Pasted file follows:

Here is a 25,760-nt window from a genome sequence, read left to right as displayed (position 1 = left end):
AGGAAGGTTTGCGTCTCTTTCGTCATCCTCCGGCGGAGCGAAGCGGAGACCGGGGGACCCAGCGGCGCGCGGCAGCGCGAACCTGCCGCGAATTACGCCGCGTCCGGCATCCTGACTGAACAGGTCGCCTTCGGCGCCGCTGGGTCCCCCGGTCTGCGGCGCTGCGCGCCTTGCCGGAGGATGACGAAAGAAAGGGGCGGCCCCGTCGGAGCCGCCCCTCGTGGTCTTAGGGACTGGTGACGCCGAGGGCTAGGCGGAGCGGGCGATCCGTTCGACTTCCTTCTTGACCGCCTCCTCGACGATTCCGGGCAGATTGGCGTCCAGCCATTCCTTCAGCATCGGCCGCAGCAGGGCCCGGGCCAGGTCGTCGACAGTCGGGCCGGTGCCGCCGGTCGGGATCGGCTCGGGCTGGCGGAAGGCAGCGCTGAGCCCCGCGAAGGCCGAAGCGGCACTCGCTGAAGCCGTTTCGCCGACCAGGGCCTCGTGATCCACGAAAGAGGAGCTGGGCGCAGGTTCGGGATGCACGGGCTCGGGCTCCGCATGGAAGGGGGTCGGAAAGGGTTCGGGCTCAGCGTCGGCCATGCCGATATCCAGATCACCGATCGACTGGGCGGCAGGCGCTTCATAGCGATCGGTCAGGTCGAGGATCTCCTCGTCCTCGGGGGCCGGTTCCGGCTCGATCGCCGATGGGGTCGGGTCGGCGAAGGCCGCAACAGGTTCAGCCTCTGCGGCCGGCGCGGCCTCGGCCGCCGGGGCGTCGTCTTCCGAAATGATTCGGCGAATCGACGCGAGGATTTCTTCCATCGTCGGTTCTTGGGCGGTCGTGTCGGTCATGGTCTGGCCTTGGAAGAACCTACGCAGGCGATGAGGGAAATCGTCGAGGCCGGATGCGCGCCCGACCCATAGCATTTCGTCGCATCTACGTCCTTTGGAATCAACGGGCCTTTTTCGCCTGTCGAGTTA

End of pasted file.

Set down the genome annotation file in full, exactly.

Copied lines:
Here is a 25,760-nt window from a genome sequence, read left to right as displayed (position 1 = left end):
AGGAAGGTTTGCGTCTCTTTCGTCATCCTCCGGCGGAGCGAAGCGGAGACCGGGGGACCCAGCGGCGCGCGGCAGCGCGAACCTGCCGCGAATTACGCCGCGTCCGGCATCCTGACTGAACAGGTCGCCTTCGGCGCCGCTGGGTCCCCCGGTCTGCGGCGCTGCGCGCCTTGCCGGAGGATGACGAAAGAAAGGGGCGGCCCCGTCGGAGCCGCCCCTCGTGGTCTTAGGGACTGGTGACGCCGAGGGCTAGGCGGAGCGGGCGATCCGTTCGACTTCCTTCTTGACCGCCTCCTCGACGATTCCGGGCAGATTGGCGTCCAGCCATTCCTTCAGCATCGGCCGCAGCAGGGCCCGGGCCAGGTCGTCGACAGTCGGGCCGGTGCCGCCGGTCGGGATCGGCTCGGGCTGGCGGAAGGCAGCGCTGAGCCCCGCGAAGGCCGAAGCGGCACTCGCTGAAGCCGTTTCGCCGACCAGGGCCTCGTGATCCACGAAAGAGGAGCTGGGCGCAGGTTCGGGATGCACGGGCTCGGGCTCCGCATGGAAGGGGGTCGGAAAGGGTTCGGGCTCAGCGTCGGCCATGCCGATATCCAGATCACCGATCGACTGGGCGGCAGGCGCTTCATAGCGATCGGTCAGGTCGAGGATCTCCTCGTCCTCGGGGGCCGGTTCCGGCTCGATCGCCGATGGGGTCGGGTCGGCGAAGGCCGCAACAGGTTCAGCCTCTGCGGCCGGCGCGGCCTCGGCCGCCGGGGCGTCGTCTTCCGAAATGATTCGGCGAATCGACGCGAGGATTTCTTCCATCGTCGGTTCTTGGGCGGTCGTGTCGGTCATGGTCTGGCCTTGGAAGAACCTACGCAGGCGATGAGGGAAATCGTCGAGGCCGGATGCGCGCCCGACCCATAGCATTTCGTCGCATCTACGTCCTTTGGAATCAACGGGCCTTTTTCGCCTGTCGAGTTA